Friday's headlines: Wednesday was Christchurch's coldest day on record; teachers applaud the Government's move on class sizes; 1000 New Zealanders apply for "fly in, fly out" work in West Australian mines.
The New Zealand Herald again dedicates most of its front page to the Scott Guy murder trial.
Mr Guy's sister Nikki on Thursday told the court that the accused twice corrected a neighbour who found her brother's body, insisting he had been shot rather than stabbed.
The paper also reports more than 1000 New Zealanders have applied for "fly in, fly out" work in West Australian mines, but unemployed Australians say they should come first.
The Waikato Times carries a large picture of Toyota Surf vehicle being pulled onto the banks of the Waikato River after being found by a police dive squad.
The car crashed off the Pukete Bridge on Wednesday night. However, a search is still on for the car's occupants.
Police escorted a group of visibly upset people to inspect the scene on Thursday, but officers would not comment further.
The Dominion Post devotes its entire front page to the class sizes story.
Under the headline 'Back of the class,' the paper says Hekia Parata is being both condemned and congratulated for the U turn on class sizes and teacher funding.
In a separate story, the Prime Minister is insisting that the reversal was that of the minister. However, the paper believes that the decision was made in a crisis conference call by senior Cabinet ministers and John Key.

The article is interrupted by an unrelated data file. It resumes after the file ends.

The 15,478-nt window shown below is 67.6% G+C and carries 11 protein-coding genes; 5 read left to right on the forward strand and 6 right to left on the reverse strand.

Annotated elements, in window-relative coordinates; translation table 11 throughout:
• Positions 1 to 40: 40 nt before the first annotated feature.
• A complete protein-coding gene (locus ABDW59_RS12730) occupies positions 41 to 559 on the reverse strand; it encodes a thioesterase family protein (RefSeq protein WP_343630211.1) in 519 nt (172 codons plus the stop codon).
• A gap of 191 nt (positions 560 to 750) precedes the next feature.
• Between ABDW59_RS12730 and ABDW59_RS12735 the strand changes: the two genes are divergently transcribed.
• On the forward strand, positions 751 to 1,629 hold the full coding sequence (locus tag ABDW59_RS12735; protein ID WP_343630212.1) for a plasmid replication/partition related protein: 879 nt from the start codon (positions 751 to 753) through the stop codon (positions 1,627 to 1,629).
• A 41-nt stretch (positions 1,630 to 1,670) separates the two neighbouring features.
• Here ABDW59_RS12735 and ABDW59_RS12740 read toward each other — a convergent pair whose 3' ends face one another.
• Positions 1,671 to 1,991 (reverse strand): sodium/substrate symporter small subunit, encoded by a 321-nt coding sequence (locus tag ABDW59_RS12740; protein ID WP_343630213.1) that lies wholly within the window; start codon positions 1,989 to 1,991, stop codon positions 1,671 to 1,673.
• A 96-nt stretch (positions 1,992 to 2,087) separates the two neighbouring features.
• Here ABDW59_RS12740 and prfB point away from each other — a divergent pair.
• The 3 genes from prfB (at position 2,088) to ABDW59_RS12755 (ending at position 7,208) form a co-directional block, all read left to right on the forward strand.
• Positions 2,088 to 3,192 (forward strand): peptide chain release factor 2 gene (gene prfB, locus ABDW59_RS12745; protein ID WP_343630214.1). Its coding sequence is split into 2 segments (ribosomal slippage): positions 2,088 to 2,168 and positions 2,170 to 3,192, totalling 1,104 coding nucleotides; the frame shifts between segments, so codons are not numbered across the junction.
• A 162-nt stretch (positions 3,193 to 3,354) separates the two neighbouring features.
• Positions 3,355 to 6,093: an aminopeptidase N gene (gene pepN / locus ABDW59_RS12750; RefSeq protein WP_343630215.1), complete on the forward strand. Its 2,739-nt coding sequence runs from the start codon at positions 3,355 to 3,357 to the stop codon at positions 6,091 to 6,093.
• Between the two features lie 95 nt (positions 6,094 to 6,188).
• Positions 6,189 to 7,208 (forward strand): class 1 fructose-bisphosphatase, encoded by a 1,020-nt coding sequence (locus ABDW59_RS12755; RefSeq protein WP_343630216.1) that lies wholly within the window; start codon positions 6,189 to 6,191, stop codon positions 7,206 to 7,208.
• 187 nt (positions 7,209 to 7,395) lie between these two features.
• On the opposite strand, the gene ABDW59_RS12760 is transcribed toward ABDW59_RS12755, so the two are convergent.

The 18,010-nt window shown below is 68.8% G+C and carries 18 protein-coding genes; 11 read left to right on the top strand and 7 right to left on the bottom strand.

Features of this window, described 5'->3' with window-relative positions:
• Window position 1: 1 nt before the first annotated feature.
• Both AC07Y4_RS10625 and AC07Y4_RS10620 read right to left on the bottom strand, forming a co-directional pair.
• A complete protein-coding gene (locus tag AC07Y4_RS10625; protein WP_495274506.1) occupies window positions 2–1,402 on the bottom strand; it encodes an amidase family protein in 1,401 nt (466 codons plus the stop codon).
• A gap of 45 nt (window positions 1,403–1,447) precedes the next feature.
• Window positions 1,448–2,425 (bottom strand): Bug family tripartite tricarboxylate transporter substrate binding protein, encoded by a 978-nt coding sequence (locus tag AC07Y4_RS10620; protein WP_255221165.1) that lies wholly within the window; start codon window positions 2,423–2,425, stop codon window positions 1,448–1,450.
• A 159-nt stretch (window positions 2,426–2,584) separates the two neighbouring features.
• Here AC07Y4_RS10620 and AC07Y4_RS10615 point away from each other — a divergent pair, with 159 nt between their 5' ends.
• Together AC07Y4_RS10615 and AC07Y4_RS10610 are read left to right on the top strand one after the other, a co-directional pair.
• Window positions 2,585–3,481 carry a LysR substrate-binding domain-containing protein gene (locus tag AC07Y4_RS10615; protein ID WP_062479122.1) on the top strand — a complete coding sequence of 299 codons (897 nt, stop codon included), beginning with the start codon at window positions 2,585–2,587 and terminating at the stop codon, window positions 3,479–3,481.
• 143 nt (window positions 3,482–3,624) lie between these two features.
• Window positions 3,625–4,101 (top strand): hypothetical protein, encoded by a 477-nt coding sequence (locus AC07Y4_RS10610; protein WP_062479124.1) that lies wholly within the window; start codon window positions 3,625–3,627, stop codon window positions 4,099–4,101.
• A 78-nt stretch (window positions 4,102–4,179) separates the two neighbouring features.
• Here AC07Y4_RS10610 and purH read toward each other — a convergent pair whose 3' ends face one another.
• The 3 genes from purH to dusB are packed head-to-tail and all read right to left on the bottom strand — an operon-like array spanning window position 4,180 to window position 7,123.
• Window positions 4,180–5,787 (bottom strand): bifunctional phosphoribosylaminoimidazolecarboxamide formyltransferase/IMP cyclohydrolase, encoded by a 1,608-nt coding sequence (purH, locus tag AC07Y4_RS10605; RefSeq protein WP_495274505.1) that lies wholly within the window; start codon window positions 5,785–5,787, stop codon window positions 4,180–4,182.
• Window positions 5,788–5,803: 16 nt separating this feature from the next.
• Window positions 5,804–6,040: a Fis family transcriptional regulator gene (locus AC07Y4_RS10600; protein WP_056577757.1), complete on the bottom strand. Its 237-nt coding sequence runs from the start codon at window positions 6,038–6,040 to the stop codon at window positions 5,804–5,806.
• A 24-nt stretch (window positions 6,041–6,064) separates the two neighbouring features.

There's positive reaction from teachers, while the paper's political staff comment on the wider implications of the move.
The Press says Wednesday was Christchurch's coldest day on record.
Further disruption is expected on the roads on Friday morning but it's Wednesday that takes the prize after 140 years of record keeping: the maximum temperature at the airport reached 0.4 degrees Celsius.
The Otago Daily Times reports southern teachers are applauding the Government's move on class sizes.
Dunedin City Council members are recommending all portable advertising signs be banned from city footpaths.
And Chorus has been involved in a Dunedin power outage for the third time in little over a month, with a contractor for the company receiving an electric shock after striking a cable.